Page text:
Recently, the Queensland Parliament (Labor with the help of the Katter Party) passed the proposed industrial manslaughter amendments into law. The amendments broaden responsibility for workplace related deaths and substantially increases the potential penalty.

The new offence of industrial manslaughter is made when a person conducting a business or undertaking (PCBU) or a senior officer of the PCBU conduct themselves (failing to act can still be “conduct”) in a way that causes or substantially contributes to the death of a worker and the PCBU or senior officer is negligent in causing the death.

The maximum penalty for industrial manslaughter is $10 million for a company. The action or failure to act by an individual (either a PCBU or a senior officer) carries a maximum penalty of 20 years imprisonment.

The legislation does not give the option of a fine for an individual PCBU or senior officer – only imprisonment.

What are the key concerns about this new provision?

All businesses should be concerned about this new health and safety offence. There are very serious consequences for anyone prosecuted and convicted of industrial manslaughter.

One of the concerns is what constitutes negligence for this offence. Generally, negligence in relation to a criminal offence is of a different standard to the civil “duty of care” standard. For criminal matters, the Courts require negligence that:

  • falls significantly short of the standard of care a reasonable person would have exercised; and
  • involves such a high degree of recklessness, that the conduct merits criminal punishment.

Of course, until there are decided Court cases on the new provision, no one can state for sure what standard will be applied for WHS matters. It is, however, most likely to be recklessness that so significantly falls short of a reasonable standard of care, that the reckless conduct merits criminal punishment. An example might be when a business directs workers to continue to work in the face of a clearly identified significant hazard and the business does not take any steps to eliminate or minimise the risk; but rather just tells workers to “be careful”.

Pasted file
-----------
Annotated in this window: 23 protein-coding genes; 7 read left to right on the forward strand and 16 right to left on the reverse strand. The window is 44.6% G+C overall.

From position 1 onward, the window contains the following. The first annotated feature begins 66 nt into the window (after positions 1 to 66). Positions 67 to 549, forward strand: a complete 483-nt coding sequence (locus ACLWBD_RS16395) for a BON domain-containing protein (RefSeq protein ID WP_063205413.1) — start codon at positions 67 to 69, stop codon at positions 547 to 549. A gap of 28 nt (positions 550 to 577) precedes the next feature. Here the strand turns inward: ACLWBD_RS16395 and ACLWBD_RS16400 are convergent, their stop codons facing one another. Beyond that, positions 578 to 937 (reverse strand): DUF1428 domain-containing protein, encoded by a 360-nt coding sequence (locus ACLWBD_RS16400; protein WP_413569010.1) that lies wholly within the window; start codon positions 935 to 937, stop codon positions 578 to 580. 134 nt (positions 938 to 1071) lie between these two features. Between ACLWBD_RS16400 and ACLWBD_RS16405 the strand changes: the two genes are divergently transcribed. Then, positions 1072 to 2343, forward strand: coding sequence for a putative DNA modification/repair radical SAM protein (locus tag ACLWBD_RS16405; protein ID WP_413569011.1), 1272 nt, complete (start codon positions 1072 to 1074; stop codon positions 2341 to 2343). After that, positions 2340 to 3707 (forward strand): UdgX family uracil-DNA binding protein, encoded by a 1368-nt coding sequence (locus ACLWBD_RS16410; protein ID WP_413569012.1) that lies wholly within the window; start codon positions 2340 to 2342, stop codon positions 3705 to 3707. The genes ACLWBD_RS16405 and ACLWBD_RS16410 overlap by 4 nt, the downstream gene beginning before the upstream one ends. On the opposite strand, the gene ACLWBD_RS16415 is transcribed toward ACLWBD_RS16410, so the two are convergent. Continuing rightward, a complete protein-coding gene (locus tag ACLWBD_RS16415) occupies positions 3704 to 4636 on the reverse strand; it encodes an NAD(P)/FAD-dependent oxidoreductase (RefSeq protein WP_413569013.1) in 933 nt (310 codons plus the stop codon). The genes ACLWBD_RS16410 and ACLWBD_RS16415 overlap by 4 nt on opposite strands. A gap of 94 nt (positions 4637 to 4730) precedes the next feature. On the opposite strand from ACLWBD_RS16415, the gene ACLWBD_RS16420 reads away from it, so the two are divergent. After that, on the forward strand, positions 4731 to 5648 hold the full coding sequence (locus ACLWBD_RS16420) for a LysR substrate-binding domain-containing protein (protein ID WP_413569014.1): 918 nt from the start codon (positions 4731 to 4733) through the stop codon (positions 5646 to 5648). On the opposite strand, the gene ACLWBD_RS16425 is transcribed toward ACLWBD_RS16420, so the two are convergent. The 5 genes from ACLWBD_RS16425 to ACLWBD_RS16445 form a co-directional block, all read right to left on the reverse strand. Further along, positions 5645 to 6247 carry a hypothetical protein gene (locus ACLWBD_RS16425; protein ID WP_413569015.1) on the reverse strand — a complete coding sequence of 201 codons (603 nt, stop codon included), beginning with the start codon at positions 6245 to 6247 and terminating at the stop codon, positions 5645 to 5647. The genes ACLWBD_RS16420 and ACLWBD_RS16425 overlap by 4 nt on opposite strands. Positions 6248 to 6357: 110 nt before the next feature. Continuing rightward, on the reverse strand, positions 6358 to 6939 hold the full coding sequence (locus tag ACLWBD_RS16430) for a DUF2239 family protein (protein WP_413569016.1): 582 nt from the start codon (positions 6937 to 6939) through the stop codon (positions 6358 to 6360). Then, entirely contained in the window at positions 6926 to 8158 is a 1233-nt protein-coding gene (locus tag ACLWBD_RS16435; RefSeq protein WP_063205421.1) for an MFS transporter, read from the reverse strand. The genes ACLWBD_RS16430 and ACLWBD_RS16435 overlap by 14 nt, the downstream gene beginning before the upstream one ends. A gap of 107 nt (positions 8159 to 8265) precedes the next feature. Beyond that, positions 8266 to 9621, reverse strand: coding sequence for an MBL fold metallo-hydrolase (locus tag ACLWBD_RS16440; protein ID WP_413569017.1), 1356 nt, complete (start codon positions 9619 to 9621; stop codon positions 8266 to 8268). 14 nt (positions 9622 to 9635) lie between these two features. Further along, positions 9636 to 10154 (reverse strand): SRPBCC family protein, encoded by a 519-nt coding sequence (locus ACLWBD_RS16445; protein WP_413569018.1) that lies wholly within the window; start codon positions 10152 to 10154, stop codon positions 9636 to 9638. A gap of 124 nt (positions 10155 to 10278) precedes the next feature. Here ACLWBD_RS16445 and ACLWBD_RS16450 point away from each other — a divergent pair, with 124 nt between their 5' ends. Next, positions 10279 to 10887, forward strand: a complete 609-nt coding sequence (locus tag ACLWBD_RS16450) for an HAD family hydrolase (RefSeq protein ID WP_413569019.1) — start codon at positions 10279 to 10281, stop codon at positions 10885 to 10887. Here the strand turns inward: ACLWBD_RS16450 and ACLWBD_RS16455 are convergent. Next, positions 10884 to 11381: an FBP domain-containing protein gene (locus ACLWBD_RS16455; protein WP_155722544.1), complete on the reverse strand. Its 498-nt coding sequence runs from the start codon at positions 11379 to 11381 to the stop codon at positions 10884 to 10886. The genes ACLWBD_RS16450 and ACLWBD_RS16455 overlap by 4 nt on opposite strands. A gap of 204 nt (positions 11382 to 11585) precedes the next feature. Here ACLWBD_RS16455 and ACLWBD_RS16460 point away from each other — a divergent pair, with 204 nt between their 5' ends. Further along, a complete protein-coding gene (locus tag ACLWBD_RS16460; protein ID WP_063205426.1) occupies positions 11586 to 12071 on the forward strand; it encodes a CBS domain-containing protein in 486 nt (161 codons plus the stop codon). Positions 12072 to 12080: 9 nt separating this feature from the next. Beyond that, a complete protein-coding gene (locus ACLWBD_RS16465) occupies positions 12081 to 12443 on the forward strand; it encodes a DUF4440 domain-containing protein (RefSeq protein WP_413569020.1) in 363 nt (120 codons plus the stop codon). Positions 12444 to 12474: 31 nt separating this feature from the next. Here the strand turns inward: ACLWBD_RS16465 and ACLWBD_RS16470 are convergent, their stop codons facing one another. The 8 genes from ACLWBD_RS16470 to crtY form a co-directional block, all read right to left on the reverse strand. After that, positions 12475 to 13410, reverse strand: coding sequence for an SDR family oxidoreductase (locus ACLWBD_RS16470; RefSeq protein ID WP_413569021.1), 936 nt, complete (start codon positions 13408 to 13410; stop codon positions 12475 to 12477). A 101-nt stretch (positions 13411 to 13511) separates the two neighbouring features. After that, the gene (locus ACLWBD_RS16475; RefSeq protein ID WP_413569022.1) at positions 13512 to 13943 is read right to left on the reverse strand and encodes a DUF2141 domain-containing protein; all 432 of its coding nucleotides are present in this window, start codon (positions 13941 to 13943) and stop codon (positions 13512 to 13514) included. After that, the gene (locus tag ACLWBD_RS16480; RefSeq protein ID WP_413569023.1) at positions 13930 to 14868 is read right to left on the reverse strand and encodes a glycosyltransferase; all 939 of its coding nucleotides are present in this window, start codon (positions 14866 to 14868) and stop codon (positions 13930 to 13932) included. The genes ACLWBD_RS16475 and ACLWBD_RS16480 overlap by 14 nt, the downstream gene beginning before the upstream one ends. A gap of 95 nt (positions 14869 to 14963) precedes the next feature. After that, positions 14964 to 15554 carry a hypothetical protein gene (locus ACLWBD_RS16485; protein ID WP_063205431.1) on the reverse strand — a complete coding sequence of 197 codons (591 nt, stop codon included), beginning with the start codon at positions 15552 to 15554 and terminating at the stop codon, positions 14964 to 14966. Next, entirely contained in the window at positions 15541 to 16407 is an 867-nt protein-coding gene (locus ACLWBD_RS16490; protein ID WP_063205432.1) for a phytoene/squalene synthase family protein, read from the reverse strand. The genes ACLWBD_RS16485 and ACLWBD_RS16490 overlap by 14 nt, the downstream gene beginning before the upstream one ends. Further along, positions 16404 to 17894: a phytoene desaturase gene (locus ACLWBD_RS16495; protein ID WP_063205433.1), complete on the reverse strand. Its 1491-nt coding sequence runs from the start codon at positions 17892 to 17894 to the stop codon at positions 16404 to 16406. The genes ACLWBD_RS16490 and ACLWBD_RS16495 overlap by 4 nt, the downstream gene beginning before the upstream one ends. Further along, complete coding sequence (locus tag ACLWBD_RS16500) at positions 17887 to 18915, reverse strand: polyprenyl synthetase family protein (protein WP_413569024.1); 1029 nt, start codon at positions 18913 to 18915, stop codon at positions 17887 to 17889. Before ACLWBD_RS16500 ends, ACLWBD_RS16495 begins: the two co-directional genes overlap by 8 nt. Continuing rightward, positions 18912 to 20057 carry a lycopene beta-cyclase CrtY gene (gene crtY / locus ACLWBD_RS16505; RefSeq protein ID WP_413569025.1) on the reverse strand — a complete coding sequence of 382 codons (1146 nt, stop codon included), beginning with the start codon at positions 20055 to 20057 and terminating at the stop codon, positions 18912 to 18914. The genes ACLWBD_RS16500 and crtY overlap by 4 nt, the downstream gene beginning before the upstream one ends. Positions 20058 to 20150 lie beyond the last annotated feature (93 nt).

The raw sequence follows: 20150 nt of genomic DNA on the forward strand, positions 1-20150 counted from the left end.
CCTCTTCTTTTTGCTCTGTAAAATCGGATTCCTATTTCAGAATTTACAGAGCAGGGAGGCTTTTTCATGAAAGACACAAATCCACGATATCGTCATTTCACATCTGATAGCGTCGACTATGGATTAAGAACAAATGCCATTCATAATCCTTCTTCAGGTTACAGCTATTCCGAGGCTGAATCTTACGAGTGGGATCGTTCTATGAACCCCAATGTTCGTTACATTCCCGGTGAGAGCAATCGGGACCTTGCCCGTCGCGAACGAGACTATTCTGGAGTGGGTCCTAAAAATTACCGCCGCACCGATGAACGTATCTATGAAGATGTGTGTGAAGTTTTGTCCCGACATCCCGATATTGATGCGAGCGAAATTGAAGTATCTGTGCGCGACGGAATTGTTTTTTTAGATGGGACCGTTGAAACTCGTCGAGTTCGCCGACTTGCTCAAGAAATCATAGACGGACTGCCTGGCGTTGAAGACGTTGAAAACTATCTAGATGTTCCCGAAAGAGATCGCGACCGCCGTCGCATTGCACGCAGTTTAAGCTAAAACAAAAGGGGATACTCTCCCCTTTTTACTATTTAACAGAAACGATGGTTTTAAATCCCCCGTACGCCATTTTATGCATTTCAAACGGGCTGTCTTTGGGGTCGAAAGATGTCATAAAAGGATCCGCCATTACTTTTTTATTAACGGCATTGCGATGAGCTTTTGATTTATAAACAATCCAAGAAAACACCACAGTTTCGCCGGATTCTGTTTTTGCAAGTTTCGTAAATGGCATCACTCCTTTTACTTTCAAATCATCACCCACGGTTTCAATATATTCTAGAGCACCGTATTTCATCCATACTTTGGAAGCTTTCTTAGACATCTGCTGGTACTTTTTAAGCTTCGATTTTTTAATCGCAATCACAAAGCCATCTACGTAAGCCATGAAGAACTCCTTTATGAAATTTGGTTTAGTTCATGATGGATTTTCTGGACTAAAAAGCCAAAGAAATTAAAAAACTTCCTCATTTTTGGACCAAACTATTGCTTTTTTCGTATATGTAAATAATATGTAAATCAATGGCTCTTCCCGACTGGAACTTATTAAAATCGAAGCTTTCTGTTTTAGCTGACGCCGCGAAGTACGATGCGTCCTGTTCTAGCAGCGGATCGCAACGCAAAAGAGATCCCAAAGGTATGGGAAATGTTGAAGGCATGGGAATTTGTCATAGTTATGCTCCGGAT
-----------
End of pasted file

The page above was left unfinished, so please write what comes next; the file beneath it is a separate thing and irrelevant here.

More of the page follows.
Depending on the hazard, the risk and the consequences; such a failure to manage the hazard might be so reckless as to merit criminal punishment, if a worker dies as a consequence of the PCBU doing nothing about the hazard.

Another concern is that industrial manslaughter carries a far higher maximum penalty than that which exists for category 1 “reckless” conduct that causes death. The maximum “reckless” conduct penalty is $3 million for a body corporate and $600,000 and/or 5 years imprisonment for officers. Further, under the industrial manslaughter provision, an individual can only be sentenced to a term of imprisonment. There isn’t the option for a fine. This could result in an increase in custodial sentences for work health and safety prosecutions.